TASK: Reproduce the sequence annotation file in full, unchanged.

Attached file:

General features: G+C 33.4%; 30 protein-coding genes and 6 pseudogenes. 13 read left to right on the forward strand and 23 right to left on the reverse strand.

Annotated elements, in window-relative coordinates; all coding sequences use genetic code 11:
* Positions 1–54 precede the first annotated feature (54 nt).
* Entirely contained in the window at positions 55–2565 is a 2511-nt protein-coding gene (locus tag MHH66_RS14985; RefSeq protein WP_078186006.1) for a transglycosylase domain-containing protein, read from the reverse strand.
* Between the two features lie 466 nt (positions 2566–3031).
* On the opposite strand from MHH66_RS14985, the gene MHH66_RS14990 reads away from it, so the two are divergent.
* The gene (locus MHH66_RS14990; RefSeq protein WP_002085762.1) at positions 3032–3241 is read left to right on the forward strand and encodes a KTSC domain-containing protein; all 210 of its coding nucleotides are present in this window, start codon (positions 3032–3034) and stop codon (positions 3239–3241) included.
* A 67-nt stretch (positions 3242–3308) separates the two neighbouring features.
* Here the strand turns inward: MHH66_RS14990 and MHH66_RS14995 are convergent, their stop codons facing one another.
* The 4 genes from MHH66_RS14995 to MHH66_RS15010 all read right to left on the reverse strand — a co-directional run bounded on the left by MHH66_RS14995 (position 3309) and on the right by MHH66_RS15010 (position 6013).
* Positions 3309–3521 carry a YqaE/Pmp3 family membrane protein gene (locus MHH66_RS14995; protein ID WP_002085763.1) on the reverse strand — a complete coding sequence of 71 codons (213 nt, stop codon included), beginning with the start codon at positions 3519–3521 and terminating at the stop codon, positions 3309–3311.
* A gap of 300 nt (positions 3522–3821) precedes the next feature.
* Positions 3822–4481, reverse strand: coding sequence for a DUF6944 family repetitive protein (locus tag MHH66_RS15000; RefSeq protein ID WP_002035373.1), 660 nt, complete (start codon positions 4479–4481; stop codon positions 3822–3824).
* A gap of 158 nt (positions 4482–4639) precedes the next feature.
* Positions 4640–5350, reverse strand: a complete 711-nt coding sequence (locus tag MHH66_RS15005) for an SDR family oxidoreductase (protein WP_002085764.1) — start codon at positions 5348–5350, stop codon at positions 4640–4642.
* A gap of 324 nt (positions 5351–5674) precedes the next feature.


General features: G+C 33.4%; 30 protein-coding genes and 6 pseudogenes. 13 read left to right on the forward strand and 23 right to left on the reverse strand.

Annotated elements, in window-relative coordinates; all coding sequences use genetic code 11:
* Positions 1–54 precede the first annotated feature (54 nt).
* Entirely contained in the window at positions 55–2565 is a 2511-nt protein-coding gene (locus tag MHH66_RS14985; RefSeq protein WP_078186006.1) for a transglycosylase domain-containing protein, read from the reverse strand.
* Between the two features lie 466 nt (positions 2566–3031).
* On the opposite strand from MHH66_RS14985, the gene MHH66_RS14990 reads away from it, so the two are divergent.
* The gene (locus MHH66_RS14990; RefSeq protein WP_002085762.1) at positions 3032–3241 is read left to right on the forward strand and encodes a KTSC domain-containing protein; all 210 of its coding nucleotides are present in this window, start codon (positions 3032–3034) and stop codon (positions 3239–3241) included.
* A 67-nt stretch (positions 3242–3308) separates the two neighbouring features.
* Here the strand turns inward: MHH66_RS14990 and MHH66_RS14995 are convergent, their stop codons facing one another.
* The 4 genes from MHH66_RS14995 to MHH66_RS15010 all read right to left on the reverse strand — a co-directional run bounded on the left by MHH66_RS14995 (position 3309) and on the right by MHH66_RS15010 (position 6013).
* Positions 3309–3521 carry a YqaE/Pmp3 family membrane protein gene (locus MHH66_RS14995; protein ID WP_002085763.1) on the reverse strand — a complete coding sequence of 71 codons (213 nt, stop codon included), beginning with the start codon at positions 3519–3521 and terminating at the stop codon, positions 3309–3311.
* A gap of 300 nt (positions 3522–3821) precedes the next feature.
* Positions 3822–4481, reverse strand: coding sequence for a DUF6944 family repetitive protein (locus tag MHH66_RS15000; RefSeq protein ID WP_002035373.1), 660 nt, complete (start codon positions 4479–4481; stop codon positions 3822–3824).
* A gap of 158 nt (positions 4482–4639) precedes the next feature.
* Positions 4640–5350, reverse strand: a complete 711-nt coding sequence (locus tag MHH66_RS15005) for an SDR family oxidoreductase (protein WP_002085764.1) — start codon at positions 5348–5350, stop codon at positions 4640–4642.
* A gap of 324 nt (positions 5351–5674) precedes the next feature.